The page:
Aaron Smith wants to save people from going to the dark places he’s been to during his recovery journey from mental illness.
“I don’t want anyone to go through what I have been through,” says Aaron, a 37-year-old father of two. “But if they do have to go through what I did, I want them to know that resources exist that can assist them with beating it.
It has taken years for Aaron to get to the place where he can help others experiencing mental illness.
In 2003, as a 19-year-old, Aaron was attending Georgian College in Barrie when his grandmother died. It was that experience with loss and grief that brought his battle with depression to the forefront. He had reached out for help and was taking medication when he was faced with even more loss just a few months later. That’s when his older brother, Andrew, died suddenly and tragically. Andrew was just 22 years old.
“Taking on that kind of grief is not simple,” notes Aaron, who grew up in Whitby, but now resides in Lindsay, Ont. “I felt like I had to be there for my parents, but I was barely able to function myself, let alone be there for others.”
In the aftermath of his brother’s death, Aaron suffered another setback when a girl he was seeing ended their relationship. The mounting losses left him overwhelmed.
“I’d lost so much, and I didn’t know what to do,” recalls Aaron, who works as a reporting analyst for an educational company.
Feeling hopeless, Aaron swallowed an entire bottle of Effexor, a medication he was prescribed to treat his depression. He landed in the hospital where he spent four days in the Intensive Care Unit where he experienced grand mal seizures.
While he recovered physically and managed to get by living with mental illness for several years following hospitalization, Aaron looks back at the time when mental health awareness was not where it is today and sees a flawed approach.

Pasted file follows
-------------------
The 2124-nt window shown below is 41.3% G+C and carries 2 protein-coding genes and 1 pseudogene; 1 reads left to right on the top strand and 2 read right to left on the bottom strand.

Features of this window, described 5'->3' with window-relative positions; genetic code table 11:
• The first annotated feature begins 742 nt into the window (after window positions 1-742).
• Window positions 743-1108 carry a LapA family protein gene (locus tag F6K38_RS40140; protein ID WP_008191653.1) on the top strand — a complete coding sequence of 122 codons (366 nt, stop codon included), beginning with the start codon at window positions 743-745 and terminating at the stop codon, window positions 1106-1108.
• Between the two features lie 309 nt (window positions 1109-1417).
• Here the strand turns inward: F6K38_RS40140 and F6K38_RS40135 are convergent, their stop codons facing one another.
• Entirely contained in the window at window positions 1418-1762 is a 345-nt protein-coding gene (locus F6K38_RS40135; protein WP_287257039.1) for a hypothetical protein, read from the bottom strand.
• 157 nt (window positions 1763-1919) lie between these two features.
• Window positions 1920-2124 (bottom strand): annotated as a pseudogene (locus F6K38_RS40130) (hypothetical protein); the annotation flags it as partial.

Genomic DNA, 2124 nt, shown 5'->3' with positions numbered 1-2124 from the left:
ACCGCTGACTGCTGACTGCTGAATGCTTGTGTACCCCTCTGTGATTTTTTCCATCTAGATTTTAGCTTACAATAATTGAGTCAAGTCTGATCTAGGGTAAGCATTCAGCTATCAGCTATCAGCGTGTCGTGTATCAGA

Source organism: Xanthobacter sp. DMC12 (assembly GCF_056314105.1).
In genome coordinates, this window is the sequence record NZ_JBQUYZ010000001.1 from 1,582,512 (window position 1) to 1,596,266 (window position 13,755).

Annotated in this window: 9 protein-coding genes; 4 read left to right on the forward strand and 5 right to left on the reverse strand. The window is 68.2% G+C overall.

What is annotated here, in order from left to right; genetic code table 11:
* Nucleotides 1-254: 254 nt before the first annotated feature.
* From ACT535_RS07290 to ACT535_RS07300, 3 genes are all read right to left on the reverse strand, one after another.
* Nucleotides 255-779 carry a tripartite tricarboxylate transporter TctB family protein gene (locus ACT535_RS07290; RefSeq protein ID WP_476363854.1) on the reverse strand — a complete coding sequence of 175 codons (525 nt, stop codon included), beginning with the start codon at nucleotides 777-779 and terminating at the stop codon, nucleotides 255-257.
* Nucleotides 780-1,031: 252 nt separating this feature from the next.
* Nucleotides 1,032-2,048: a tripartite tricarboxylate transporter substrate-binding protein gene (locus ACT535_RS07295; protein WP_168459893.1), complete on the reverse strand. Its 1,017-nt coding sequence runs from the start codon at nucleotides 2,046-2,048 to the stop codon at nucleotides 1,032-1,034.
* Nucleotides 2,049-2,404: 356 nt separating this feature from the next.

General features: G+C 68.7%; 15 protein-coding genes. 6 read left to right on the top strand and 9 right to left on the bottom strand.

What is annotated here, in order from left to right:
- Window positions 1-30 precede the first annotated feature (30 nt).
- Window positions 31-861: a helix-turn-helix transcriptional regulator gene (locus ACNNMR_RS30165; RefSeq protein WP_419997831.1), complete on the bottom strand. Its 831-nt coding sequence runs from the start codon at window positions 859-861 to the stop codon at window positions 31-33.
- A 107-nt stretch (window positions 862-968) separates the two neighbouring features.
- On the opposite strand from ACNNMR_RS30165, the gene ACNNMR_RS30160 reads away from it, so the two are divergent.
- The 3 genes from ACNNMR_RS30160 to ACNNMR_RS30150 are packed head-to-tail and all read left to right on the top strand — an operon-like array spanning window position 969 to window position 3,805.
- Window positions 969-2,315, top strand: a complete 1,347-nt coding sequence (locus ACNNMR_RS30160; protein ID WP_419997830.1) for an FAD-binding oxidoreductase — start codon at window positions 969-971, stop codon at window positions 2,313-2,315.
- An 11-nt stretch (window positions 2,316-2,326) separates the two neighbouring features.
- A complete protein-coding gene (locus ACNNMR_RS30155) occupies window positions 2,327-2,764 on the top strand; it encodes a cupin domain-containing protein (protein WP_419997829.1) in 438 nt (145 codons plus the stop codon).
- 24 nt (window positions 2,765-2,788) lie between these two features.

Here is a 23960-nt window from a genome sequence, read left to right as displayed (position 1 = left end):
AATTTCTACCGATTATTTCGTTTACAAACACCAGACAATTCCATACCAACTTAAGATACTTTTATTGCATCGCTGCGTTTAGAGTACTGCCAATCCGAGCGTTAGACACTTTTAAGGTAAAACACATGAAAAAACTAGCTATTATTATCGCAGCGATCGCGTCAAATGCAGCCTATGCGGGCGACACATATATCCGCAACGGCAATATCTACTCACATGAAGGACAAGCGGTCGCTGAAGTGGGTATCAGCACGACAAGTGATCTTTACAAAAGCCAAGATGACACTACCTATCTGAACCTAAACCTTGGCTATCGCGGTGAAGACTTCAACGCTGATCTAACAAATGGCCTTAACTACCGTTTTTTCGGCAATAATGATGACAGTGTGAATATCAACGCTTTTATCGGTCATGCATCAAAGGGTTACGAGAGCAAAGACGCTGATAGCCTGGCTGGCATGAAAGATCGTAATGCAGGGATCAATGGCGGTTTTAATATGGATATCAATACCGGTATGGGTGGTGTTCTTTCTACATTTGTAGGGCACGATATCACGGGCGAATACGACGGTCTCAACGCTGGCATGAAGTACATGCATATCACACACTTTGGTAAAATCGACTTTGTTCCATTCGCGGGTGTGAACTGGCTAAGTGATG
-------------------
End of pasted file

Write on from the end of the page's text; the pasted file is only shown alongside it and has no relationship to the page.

“The focus was on my physical health and not on the mental health problems that led me there," he recalls.
After more than 10 years of finding a way to manage his mental illness on his own, Aaron hit another low point in 2017. His health deteriorated as feelings of isolation began to take hold. Eventually, he began to self-harm and was again hospitalized.
This time around, he eventually landed in a Dialectical Behavioural Therapy skills group at Ontario Shores. DBT is a type of Cognitive-Behavioural Therapy (CBT) that seeks to build upon the foundation of CBT to help enhance its effectiveness.
“It was what I needed when I needed it," says Aaron, who was eventually diagnosed with Borderline Personality Disorder, anxiety, and depression. “It made sense to me and gave me the skills I needed to manage my mental health."
DBT focuses on distress tolerance, emotion regulation, mindfulness, and interpersonal effectiveness to enhance life skills.
“There are no perfect days, but I can manage negative thoughts," notes Aaron, who plans to continue to share his story to inspire others. "My life is better with DBT in it."